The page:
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Research Data Sharing and Management

Designed to familiarize faculty and other researchers with the growing literature on research data management services at ASU and abroad.

ASU Resources

Below are links to training opportunities and tools to author a data management and sharing plan.

Additional Resources for Data Management Plans

Your Research Data Management Plan

A well-written Data Management Plan (DMP) will help win your award 

Data Management Plans (DMPs) are easy to create and most are only a couple pages long and easy to write. Simply describe the data you will create or acquire; how you will manage, describe, analyze, and store those data; and your sharing and preservation mechanisms at the end of your project. 

As you prepare your proposal for submission you should be thinking about all the technology you may need to support your research. The ASU Library in partnership with the Office of Research Data Management and other ASU units is able to provide a single point of contact for research data support, including:

  • Technology Needs Assessments (TNA) – helping you understand what technology, tools and support the university can provide to assist you with your proposed research
  • Research information management tools and consulting services
  • Resilient project storage – secure storage that you can dedicate to storing your research data.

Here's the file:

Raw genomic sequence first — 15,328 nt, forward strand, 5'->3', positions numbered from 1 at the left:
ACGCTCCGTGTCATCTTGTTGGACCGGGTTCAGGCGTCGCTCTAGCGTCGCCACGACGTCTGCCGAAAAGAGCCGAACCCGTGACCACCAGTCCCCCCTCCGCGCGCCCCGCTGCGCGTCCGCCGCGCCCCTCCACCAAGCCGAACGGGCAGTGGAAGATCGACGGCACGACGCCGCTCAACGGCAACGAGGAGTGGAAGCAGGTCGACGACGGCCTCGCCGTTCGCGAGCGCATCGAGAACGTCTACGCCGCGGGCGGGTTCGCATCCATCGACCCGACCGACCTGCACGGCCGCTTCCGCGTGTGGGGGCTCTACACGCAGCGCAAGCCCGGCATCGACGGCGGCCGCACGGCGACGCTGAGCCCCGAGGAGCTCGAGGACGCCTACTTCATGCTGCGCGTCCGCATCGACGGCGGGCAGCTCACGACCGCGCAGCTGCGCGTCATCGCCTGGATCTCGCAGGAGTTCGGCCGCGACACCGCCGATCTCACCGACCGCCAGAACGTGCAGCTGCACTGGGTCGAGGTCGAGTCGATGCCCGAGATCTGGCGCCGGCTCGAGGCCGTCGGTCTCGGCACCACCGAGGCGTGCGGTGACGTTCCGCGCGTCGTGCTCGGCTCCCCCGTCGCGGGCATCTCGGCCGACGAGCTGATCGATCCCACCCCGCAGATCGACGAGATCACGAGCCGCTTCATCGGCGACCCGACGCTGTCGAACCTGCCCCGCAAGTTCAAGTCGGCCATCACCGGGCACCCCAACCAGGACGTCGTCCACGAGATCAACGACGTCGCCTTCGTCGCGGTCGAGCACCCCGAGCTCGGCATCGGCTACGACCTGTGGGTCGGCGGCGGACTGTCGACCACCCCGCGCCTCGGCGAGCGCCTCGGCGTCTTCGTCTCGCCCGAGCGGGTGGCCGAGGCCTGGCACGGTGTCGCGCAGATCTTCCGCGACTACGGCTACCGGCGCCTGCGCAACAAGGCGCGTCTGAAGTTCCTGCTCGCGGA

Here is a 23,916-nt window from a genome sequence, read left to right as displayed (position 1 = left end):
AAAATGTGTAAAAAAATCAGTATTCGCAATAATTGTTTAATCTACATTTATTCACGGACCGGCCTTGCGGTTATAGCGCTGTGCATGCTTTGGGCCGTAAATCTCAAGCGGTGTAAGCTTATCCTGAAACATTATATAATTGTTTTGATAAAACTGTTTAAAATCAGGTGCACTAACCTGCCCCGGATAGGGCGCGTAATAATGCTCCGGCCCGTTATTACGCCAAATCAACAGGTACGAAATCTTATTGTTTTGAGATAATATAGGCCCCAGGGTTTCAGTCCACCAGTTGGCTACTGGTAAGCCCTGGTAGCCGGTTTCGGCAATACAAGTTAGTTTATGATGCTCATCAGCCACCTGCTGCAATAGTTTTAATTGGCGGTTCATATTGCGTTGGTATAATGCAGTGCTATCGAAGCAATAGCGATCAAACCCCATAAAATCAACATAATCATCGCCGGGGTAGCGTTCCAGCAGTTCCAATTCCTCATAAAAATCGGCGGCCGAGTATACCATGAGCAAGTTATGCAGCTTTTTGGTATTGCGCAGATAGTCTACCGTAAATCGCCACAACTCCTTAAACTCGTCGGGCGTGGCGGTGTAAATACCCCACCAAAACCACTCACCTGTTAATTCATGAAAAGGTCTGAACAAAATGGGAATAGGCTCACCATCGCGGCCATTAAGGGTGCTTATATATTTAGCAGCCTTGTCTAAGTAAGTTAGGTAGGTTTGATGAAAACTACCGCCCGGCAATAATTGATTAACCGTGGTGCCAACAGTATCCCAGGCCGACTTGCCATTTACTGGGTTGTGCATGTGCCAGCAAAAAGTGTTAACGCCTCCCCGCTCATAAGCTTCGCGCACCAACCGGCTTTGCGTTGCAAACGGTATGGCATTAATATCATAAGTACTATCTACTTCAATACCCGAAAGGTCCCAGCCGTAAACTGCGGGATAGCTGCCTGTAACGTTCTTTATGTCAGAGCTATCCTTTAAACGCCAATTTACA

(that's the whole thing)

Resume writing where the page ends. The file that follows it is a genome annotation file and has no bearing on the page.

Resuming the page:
• Statistical data analysis services
  • Geospatial data services
  • Scientific programming services

Do not wait until your project has been funded to prepare. Being prepared will help you convince (via your DMP) that you know what you are doing and have the institutional support to do it. Visit ASU Research Data Management to learn more about data management plans and request support.

Why are DMPs important?

Most major grant funding agencies now require that a Data Management Plan accompany all grant proposals including the National Institute of Health, the National Science Foundation, and the National Endowment for Humanities Office of Digital Humanities. Additionally an emerging number of academic journals also require openly accessible data for submitted articles. Even if not required it is still an important practice to follow to ensure your research data is preserved, accessible, and discoverable.

Browse data sharing requirements by Federal Agency:

Use this link provided through SPARC to browse the different data sharing, management and preservation requirements by various federal funding agencies.

The next sections of this guide provide:

  • Information on data requirements
  • A basic checklist to help you get started
  • Guidance on best practices for citing data sets, data management, and sharing and storage of data
  • A link to Discipline-specific digital repositories

 

Data Management Plan Requirements

Items that are typically included in a Data Management Plan:

  1. the types of data, samples, physical collections, software, curriculum materials, and other materials to be produced in the course of the project;
  2. the standards to be used for data and metadata format and content (where existing standards are absent or deemed inadequate, this should be documented along with any proposed solutions or remedies);
  3. policies for access and sharing including provisions for appropriate protection of privacy, confidentiality, security, intellectual property, or other rights or requirements;
  4. policies and provisions for re-use, re-distribution, and the production of derivatives; and
  5. plans for archiving data, samples, and other research products, and for preservation of access to them.

Get started with your plan. 

The next modules walk you through a Data Management Plan Checklist  and the DMP Tool: a website providing both examples and templates to easily build and save your own data management plans.

Hours and Locations